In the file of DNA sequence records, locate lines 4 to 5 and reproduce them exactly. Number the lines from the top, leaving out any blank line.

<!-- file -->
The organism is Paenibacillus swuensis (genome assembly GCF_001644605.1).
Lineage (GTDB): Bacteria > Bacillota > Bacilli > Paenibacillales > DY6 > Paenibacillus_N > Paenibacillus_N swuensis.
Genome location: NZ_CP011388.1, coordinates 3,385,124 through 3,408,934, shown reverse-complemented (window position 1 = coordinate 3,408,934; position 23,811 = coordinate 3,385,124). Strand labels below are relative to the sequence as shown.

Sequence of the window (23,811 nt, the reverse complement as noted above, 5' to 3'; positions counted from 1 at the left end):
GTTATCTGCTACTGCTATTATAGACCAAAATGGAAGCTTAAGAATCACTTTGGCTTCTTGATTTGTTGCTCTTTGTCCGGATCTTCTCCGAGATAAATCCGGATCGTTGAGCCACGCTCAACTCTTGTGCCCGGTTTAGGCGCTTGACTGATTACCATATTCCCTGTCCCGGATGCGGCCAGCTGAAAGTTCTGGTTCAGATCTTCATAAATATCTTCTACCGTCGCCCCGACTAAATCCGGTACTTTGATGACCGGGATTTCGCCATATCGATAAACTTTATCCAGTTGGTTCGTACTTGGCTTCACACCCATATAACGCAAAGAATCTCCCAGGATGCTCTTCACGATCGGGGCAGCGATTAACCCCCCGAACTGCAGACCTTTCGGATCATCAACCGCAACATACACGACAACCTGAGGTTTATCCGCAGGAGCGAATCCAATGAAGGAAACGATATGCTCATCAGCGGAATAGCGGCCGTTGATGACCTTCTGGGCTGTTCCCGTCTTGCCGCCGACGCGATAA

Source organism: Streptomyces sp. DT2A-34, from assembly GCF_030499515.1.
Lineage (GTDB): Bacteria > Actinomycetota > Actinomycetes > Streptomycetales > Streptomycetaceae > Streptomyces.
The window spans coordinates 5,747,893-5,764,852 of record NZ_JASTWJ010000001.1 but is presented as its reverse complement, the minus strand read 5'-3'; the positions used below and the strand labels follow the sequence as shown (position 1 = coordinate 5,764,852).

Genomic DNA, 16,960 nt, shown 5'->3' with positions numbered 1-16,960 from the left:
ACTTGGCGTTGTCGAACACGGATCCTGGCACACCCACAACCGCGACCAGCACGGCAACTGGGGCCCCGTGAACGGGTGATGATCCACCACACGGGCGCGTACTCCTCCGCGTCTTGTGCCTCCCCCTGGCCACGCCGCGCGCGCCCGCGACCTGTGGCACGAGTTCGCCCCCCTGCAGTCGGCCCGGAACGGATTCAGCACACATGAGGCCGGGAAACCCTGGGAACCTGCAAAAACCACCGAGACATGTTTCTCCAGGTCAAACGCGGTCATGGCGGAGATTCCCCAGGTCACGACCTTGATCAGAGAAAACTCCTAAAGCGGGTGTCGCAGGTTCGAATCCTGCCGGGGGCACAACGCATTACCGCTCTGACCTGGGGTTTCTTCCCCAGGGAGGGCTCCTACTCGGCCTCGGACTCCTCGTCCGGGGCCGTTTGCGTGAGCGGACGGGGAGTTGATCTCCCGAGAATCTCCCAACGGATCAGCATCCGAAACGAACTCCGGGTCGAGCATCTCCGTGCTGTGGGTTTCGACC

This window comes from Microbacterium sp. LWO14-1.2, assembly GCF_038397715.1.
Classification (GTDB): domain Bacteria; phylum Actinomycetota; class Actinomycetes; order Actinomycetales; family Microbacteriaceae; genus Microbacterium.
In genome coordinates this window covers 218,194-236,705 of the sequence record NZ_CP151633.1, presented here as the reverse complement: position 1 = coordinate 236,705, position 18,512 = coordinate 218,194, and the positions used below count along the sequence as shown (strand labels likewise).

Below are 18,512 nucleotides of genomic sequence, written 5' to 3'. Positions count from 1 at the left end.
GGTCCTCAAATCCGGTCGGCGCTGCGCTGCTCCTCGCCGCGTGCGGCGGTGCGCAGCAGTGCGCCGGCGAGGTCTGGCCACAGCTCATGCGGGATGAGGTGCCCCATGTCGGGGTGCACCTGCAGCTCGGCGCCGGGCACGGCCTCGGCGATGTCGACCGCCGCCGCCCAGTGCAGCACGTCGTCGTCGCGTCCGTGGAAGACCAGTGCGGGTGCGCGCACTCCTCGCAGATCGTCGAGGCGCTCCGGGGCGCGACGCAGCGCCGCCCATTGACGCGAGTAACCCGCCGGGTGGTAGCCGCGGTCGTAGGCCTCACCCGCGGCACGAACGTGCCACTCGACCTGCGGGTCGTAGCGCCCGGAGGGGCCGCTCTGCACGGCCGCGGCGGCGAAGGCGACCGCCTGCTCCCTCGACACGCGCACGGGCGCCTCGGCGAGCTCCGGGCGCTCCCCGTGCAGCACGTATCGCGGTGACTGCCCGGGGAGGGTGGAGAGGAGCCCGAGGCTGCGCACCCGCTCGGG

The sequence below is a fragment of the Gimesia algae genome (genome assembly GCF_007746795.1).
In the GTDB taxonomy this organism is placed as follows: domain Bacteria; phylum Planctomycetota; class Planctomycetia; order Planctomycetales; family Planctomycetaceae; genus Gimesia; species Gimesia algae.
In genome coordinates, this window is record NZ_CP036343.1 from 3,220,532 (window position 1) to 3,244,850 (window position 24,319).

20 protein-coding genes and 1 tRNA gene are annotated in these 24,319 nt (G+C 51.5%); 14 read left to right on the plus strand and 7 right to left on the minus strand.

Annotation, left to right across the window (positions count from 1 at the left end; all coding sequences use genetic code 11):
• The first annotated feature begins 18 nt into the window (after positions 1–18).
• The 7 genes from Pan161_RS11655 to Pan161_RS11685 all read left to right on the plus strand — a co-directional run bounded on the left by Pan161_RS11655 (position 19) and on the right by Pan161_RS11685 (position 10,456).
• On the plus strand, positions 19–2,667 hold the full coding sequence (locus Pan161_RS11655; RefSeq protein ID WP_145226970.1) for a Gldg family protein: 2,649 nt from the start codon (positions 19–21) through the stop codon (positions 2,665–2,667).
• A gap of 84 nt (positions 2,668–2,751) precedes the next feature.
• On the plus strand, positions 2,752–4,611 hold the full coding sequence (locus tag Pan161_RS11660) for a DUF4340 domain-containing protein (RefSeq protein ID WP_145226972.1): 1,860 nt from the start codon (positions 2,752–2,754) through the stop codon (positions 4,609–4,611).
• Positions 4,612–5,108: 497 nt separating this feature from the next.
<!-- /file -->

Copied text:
Sequence of the window (23,811 nt, the reverse complement as noted above, 5' to 3'; positions counted from 1 at the left end):
GTTATCTGCTACTGCTATTATAGACCAAAATGGAAGCTTAAGAATCACTTTGGCTTCTTGATTTGTTGCTCTTTGTCCGGATCTTCTCCGAGATAAATCCGGATCGTTGAGCCACGCTCAACTCTTGTGCCCGGTTTAGGCGCTTGACTGATTACCATATTCCCTGTCCCGGATGCGGCCAGCTGAAAGTTCTGGTTCAGATCTTCATAAATATCTTCTACCGTCGCCCCGACTAAATCCGGTACTTTGATGACCGGGATTTCGCCATATCGATAAACTTTATCCAGTTGGTTCGTACTTGGCTTCACACCCATATAACGCAAAGAATCTCCCAGGATGCTCTTCACGATCGGGGCAGCGATTAACCCCCCGAACTGCAGACCTTTCGGATCATCAACCGCAACATACACGACAACCTGAGGTTTATCCGCAGGAGCGAATCCAATGAAGGAAACGATATGCTCATCAGCGGAATAGCGGCCGTTGATGACCTTCTGGGCTGTTCCCGTCTTGCCGCCGACGCGATAA